The 2022 Oscars are officially behind us and there is a whole lot to unpack. And not just because of the moment now dubbed “the slap heard around the world.” The telecast was extremely long, at times uncomfortable, and largely fell short in its attempt to revitalize the award show.
There were some moments of beauty. Ariana DeBose won best supporting actress for West Side Story with her Anita predecessor, Rita Moreno, who won an Oscar for the same role 60 years ago, cheered her on. DeBose, the first queer woman of color to win an acting award, delivered a moving speech about celebrating one’s identity. And Troy Kotsur, who snagged best supporting actor, making him the second Deaf actor to ever win an Oscar. (His CODA co-star Marlee Matlin is the first.) His own speech paid tribute to the deaf theater community and his father, leaving the audience—and his interpreter–visibly moved.
CODA swept the show, winning all three of the Oscars the film was nominated for, including best adapted screenplay for Siân Heder and the night’s top award, best picture. Plus, one of the busiest men in show business, Ahmir “Questlove” Thompson, scooped up best documentary feature for Summer of Soul, his masterful examination of the 1969 Harlem Cultural Festival.
But for the handful of genuinely wonderful moments, much of the ceremony steeped in the awkwardness stemming from the Academy of Motion Picture Arts and Sciences and ABC’s befuddling telecast decisions. Weeks ago, the Academy announced eight categories would be cut from the broadcast, and instead handed out during a pre-show ceremony. After a whole lot of outcry, the Academy later confirmed it was an ABC decision. The eight awards cut included the trio of shorts, original score, and other technical categories. The pre-show wasn’t televised—or even streaming—but moments of the pre-show acceptance speeches were later edited into the broadcast.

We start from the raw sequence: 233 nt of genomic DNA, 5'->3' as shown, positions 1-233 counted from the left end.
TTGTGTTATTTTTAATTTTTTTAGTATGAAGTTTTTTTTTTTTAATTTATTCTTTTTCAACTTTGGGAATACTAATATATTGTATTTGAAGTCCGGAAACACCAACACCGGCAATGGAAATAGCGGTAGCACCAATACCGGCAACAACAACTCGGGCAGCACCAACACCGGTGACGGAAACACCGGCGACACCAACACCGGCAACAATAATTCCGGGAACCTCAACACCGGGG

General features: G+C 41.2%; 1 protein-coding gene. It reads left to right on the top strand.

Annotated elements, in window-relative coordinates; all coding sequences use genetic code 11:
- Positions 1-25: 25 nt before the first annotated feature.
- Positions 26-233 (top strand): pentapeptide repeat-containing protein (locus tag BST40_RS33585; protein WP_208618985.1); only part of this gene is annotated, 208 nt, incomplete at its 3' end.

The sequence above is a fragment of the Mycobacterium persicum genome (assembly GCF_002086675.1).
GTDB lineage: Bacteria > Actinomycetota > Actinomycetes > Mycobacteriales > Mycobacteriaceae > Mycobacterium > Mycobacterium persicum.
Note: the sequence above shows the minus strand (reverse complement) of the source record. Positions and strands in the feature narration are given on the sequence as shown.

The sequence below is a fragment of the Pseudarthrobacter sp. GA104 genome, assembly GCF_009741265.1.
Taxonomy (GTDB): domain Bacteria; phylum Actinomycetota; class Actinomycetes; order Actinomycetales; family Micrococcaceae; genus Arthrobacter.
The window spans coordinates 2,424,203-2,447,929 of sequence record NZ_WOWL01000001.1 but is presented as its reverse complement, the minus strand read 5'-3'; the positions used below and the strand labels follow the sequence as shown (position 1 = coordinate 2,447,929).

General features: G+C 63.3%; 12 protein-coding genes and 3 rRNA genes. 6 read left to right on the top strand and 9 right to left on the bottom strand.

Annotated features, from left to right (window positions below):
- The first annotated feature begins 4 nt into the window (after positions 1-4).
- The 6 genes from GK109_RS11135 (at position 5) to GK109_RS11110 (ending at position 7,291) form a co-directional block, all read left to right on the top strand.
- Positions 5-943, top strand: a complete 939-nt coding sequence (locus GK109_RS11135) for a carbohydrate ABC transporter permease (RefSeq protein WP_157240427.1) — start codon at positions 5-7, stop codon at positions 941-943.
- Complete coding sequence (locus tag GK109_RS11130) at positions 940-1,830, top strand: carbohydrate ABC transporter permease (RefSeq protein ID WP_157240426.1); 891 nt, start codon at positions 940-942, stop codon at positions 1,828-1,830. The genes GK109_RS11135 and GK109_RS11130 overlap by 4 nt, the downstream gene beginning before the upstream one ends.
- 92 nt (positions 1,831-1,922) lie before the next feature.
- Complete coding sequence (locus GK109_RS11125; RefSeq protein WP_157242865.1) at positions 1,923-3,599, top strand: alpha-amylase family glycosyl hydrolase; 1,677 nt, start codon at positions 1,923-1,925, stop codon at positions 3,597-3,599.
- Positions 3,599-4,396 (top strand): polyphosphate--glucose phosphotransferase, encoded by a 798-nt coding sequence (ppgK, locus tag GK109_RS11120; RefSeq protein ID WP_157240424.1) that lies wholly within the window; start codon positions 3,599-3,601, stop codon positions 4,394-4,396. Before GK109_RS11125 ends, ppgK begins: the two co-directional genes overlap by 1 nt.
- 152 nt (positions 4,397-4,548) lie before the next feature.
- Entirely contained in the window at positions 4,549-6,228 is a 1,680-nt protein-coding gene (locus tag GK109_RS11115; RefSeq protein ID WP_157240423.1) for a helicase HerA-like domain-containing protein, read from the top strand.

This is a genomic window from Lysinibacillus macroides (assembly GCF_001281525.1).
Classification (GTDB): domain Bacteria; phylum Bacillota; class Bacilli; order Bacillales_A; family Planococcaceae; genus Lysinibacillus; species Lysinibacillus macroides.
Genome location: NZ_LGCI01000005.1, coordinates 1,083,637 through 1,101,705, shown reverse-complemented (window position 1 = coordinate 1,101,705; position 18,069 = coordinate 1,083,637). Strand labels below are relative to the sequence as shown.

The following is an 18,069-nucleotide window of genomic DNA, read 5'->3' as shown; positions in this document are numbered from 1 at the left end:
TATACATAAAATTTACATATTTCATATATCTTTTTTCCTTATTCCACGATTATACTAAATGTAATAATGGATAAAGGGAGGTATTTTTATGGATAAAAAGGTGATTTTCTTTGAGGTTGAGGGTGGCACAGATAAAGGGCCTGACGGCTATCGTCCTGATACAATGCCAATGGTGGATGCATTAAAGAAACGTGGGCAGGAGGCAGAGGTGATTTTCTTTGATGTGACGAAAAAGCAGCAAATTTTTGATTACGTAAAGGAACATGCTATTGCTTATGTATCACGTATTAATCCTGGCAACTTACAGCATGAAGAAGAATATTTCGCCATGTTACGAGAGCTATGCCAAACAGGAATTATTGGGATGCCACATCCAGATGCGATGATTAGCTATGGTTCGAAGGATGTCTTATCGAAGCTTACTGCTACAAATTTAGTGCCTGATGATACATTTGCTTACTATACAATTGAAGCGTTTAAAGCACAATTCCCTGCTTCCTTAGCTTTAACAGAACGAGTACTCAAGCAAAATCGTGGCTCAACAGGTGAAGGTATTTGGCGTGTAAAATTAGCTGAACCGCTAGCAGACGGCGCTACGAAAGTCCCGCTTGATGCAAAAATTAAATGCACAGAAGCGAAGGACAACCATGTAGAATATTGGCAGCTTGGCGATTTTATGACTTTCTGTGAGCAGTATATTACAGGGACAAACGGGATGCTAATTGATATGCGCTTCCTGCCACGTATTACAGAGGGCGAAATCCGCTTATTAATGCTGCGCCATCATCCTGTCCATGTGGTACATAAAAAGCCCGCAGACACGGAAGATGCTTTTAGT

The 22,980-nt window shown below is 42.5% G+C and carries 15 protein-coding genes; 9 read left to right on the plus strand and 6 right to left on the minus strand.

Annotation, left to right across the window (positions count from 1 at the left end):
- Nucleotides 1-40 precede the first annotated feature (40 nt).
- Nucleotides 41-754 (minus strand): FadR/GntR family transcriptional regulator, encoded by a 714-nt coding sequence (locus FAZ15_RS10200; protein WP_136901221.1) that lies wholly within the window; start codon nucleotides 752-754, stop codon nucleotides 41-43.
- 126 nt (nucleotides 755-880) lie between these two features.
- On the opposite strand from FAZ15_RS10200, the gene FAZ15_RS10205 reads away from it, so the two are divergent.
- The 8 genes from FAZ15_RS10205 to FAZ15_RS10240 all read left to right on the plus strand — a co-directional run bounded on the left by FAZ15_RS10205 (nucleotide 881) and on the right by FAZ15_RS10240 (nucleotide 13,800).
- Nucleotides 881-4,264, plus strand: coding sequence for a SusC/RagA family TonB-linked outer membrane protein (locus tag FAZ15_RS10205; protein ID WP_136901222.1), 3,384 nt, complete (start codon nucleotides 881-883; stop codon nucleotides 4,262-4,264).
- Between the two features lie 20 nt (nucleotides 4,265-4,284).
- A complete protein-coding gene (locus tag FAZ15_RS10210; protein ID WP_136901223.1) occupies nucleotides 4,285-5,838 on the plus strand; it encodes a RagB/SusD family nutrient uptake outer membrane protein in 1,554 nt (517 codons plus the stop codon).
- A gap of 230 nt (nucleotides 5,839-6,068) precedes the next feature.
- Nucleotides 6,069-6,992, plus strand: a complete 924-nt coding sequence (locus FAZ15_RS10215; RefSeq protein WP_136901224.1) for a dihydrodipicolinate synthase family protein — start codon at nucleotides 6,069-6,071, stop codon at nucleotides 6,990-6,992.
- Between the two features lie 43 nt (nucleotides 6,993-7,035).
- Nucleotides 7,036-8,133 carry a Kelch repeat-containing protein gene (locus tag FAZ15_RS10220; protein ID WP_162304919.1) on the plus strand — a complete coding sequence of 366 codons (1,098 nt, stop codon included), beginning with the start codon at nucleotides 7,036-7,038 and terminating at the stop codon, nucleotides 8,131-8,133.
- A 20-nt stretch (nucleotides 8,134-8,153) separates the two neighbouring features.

Dune, which walked away with the most Oscars with six, snagged four of its awards during the pre-show ceremony. But this was all to make room for the actual show antics. A few minutes with Tony Hawk, Kelly Slater, and Shaun White hyping 60 years of James Bond. A very much hyped performance of “We Don’t Talk About Bruno” with the cast of Encanto that quickly deviated into a celebration of the Oscars with Megan Thee Stallion, Becky G, and Luis Fonsi. Do I want a “We Don’t Talk About Bruno” remix with Meg now? Yes, absolutely. But they announced this extra Encanto performance before Oscar voting was over for this shake-up? And the “In Memoriam” segment was certainly well-intentioned but its shaky execution left the whole thing feeling extremely tired.
In trying to pander to an audience who, quite frankly, will not tune in, ABC and the Academy lost sight of who their actual audience is. Sure, the movie stars bring their big names and giant Instagram followings to the show, but the Academy pretends it honors the filmmaking craft as a whole. And this year, the telecast was clearly not interested in anyone who wasn’t an A-lister. (A frustrating move considering the shorts consistently deliver some of the most memorable and moving speeches.) Let the Oscars be long and celebrate all that is cinema. It should be four hours of Nicole Kidman’s AMC ad.
I will say, having Beyoncé open the show is always an excellent call, And Regina Hall is extremely funny and she should host every year. Plus, while Lady Gaga and her Italian accent didn’t pick up a best actress nomination, she and Liza Minnelli delivered a beautiful Oscars finale in their presenting CODA with best picture.
Here’s the full list of winners from the 94th Academy Awards:
Actress in a Supporting Role
Ariana DeBose, West Side Story
Hans Zimmer, Dune
CODA (Screenplay by Siân Heder)
Belfast (Written by Kenneth Branagh)
Live Action Short Film
The Long Goodbye
Animated Short Film
The Windshield Wiper
Actor in a Supporting Role
Troy Kotsur, CODA
Makeup and Hairstyling
The Eyes of Tammy Faye
Animated Feature Film
“No Time To Die” from No Time to Die ( Music and Lyrics by Billie Eilish and Finneas O’Connell)
Documentary Short Subject
The Queen of Basketball
Summer of Soul (…Or, When the Revolution Could Not Be Televised)
Dune (Greig Fraser)
International Feature Film
Drive My Car
Actor in a Leading Role
Will Smith, King Richard
Actress in a Leading Role
Jessica Chastain, The Eyes of Tammy Faye
Jane Campion, The Power of the Dog
Editor’s Note: Nerdist is a subsidiary of Legendary Digital Networks.